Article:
From here, it was not long until the Authorized Version of 1611, better known as the King James Version. The King James Version (KJV) accomplished what no other version had been able to do, and provided a translation for both public and private use that was widely accepted.
Translation of the KJV began in 1607, and was translated by a team of 48 Greek and Hebrew scholars. In 1613 a new edition was issued which contained over 400 changes from the original printing. This version has gone through many revisions over the years, but it was the first to establish itself as the translation for English-Speaking people around the world.
The KJV was a tremendous translation of the Bible. It was more accurate to the Greek and Hebrew than any previous translation, as the scholars really attempted to stay true to their scholarship rather than being swayed by their own opinions. The KJV is still available for us to use today, however the primary problem with its use is that few of us are familiar with the Elizabethan English which it is written in.
That being said, there are many today who claim that the KJV is the only version of the Bible we should use. My question then becomes, “Which KJV?” The King James Version has been revised almost 60 times, which revision is the, “authorized,” one? Remember, just two years after the original King James Version was printed, a new version was released with over 400 changes.
So what about our modern day translations? Sometimes we overlook the importance of the minor details in our Bibles. However, Maria Fedorovna, wife of Czar Alexander III and empress of Russia, once used a comma to save a prisoner from exile. Alexander’s warrant read, “Pardon impossible, to be sent to Siberia.” Maria intervened and moved the comma so that the note read, “Pardon, impossible to be sent to Siberia.” The prisoner was subsequently released.
How much more important are the details when considering the Scriptures? God has always considered the details to be vitally important. Deuteronomy 18:20, “But the prophet who presumes to speak a word in my name that I have not commanded him to speak, or who speaks in the name of other gods, that same prophet shall die.” (See also Galatians 1:6-9 and Revelation 22:18-19). So how does this apply to us today?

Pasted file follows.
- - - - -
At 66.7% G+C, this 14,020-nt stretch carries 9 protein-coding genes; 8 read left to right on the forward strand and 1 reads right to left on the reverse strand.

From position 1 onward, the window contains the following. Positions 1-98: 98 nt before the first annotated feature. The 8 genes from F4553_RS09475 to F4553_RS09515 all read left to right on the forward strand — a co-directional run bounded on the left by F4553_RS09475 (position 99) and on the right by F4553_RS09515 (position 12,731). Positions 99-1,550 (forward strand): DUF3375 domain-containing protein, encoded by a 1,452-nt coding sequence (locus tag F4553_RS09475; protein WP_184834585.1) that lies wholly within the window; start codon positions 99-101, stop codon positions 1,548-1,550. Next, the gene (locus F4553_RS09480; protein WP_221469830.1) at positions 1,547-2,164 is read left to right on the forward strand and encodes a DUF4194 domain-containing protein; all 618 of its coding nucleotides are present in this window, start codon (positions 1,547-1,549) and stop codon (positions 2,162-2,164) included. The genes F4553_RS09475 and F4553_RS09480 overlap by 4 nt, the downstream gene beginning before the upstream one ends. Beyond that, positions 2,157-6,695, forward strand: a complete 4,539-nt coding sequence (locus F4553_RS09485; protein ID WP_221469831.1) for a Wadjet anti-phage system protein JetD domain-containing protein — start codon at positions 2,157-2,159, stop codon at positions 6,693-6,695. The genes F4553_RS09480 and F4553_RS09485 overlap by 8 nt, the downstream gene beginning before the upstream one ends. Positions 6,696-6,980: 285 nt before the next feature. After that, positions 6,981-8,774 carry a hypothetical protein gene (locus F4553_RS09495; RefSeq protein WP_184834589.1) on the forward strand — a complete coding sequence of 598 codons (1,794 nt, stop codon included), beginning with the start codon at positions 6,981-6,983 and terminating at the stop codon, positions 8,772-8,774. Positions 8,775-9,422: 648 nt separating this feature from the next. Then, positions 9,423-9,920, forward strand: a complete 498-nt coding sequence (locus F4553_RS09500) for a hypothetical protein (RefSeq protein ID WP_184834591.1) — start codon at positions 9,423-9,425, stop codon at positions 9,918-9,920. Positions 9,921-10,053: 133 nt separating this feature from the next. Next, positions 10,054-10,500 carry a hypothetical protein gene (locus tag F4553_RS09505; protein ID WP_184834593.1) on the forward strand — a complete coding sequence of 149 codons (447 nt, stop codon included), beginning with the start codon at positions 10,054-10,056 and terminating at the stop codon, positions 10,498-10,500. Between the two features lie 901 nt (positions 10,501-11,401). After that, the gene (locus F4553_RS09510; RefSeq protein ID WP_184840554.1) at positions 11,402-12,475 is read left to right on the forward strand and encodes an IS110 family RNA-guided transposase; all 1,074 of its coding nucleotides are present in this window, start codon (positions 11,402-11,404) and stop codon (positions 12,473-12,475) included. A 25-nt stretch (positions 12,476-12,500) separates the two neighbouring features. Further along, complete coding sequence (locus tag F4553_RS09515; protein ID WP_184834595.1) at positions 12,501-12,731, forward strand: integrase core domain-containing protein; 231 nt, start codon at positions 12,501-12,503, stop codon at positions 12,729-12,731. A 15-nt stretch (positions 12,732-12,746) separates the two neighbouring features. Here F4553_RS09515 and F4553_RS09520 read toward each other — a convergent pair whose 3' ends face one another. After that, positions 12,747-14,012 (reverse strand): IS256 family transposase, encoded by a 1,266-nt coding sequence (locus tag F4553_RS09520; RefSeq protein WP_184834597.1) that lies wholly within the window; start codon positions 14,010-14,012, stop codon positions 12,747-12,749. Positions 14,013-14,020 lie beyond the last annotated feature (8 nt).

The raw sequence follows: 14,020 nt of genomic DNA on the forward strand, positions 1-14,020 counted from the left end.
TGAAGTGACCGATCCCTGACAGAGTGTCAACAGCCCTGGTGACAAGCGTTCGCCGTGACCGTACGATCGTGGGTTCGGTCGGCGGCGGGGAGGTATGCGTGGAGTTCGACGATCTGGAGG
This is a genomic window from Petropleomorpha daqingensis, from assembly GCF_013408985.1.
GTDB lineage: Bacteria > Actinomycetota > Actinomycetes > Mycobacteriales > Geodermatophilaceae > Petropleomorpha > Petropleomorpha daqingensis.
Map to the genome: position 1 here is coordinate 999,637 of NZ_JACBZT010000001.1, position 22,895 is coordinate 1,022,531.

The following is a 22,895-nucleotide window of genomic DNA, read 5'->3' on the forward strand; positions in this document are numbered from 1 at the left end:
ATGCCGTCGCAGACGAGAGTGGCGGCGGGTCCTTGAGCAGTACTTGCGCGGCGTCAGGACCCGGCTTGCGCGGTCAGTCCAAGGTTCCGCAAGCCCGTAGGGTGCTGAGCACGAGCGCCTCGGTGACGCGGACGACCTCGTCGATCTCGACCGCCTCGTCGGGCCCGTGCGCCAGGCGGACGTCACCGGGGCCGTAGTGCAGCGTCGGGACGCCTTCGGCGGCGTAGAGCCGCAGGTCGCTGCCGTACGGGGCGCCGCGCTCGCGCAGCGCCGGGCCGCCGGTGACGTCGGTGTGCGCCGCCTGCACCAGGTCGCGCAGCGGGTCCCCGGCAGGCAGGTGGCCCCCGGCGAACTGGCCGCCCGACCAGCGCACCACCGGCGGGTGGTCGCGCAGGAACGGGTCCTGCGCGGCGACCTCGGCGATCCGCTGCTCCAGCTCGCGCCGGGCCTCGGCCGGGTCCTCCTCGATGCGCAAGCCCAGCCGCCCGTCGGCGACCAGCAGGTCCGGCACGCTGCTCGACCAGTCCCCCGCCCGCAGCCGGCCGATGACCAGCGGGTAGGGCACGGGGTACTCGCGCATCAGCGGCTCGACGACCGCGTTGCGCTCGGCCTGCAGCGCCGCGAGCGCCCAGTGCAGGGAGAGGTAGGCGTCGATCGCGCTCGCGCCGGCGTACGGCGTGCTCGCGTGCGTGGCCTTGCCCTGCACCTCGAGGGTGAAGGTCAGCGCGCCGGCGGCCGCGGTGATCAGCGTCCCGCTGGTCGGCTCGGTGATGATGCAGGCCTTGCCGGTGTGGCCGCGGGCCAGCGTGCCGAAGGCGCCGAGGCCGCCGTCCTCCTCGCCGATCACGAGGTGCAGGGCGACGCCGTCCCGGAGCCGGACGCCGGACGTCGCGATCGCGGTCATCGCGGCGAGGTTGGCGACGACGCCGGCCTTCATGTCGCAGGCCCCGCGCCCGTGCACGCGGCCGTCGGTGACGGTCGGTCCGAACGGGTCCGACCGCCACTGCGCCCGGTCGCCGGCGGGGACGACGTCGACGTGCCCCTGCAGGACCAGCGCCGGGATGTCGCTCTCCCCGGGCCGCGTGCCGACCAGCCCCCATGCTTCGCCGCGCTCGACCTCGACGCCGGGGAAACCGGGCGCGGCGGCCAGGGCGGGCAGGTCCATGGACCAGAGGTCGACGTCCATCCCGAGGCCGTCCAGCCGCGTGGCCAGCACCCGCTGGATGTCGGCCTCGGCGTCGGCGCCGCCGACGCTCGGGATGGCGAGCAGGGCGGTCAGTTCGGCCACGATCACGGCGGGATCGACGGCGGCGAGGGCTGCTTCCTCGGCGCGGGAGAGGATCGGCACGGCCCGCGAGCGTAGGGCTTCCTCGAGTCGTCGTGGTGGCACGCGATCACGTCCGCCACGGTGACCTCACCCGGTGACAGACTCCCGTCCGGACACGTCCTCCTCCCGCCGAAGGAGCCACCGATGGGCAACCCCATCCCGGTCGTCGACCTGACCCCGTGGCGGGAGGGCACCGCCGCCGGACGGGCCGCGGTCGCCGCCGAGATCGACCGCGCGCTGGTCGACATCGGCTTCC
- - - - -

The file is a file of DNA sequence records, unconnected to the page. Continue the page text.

While the KJV was a tremendous translation, especially for the time, it also has some weaknesses.
- It contains archaic words which can be a problem for a modern reader. For example, in the KJV, “let,” means to, “hinder,” and, “prevent,” means to, “precede.”
- It was translated from an inadequate textual base, particularly the New Testament. Remember, the Vaticanus, Sinaiticus, and Alexandrianus are the most reliable manuscripts we have, none of which had been discovered when the KJV was translated. This has led to several errors, such as the inclusion of I John 5:7, “For there are three that bear record in heaven, the Father, the Word, and the Holy Ghost; and these three are one.” While this is a biblical teaching, this verse is found in NONE of the ancient manuscripts.
So what about the New King James Version?
- It was published in 1982, and the goal was to update the vocabulary and grammar of the KJV, while preserving the style and beauty of the 1611 version.
- Some of the good things about the NKJV is that it is one of the absolute most consistent word-for-word translations (based on the text it was translated from) that we have today, and it includes the most cross-references.
- Some of the negatives about the NKJV is that it is based on the Textus Receptus, and does not include any information from the more recent manuscript finds.
The American Standard Version
- It is based on a Greek text that is superior to what was used with the KJV.
- Because of advancements in the knowledge of the ancient languages, the text is rendered more accurately.
- Many of the archaic traits of the KJV are found here as well.
- It is so literal to the Greek that the word order does not always make sense.
The New American Standard Bible
- Translated in 1971
- It is very accurate to the Greek and Hebrew
- One of the primary difficulties is an inconsistency in the way verb tenses are translated
The New International Version
- Published in 1973- one of the most popular versions
- Translated into easily readable English
- Has been translated loosely to allow support for many different doctrines
- Some recent editions have gender inclusive language and use female pronouns in reference to God Almighty
- Often uses paraphrases rather than word-for-word translations
The English Standard Version
- Published in 2001
- One of the most accurate to the Greek/Hebrew text translations
- As easily readable as the NIV
- Has been translated since the finding of the Dead Sea Scrolls and therefore includes the most reliable manuscripts
- Was translated by a team of 100 scholars
When choosing a version of the Bible, it is very important to choose one that is a word-for-word translation, rather than a paraphrase. (KJV, NKJV, ASV, NASB, ESV rather than NIV, The Message, etc.)
It is also important to choose one that you will be able to understand, and others will be able to understand as you attempt to evangelize.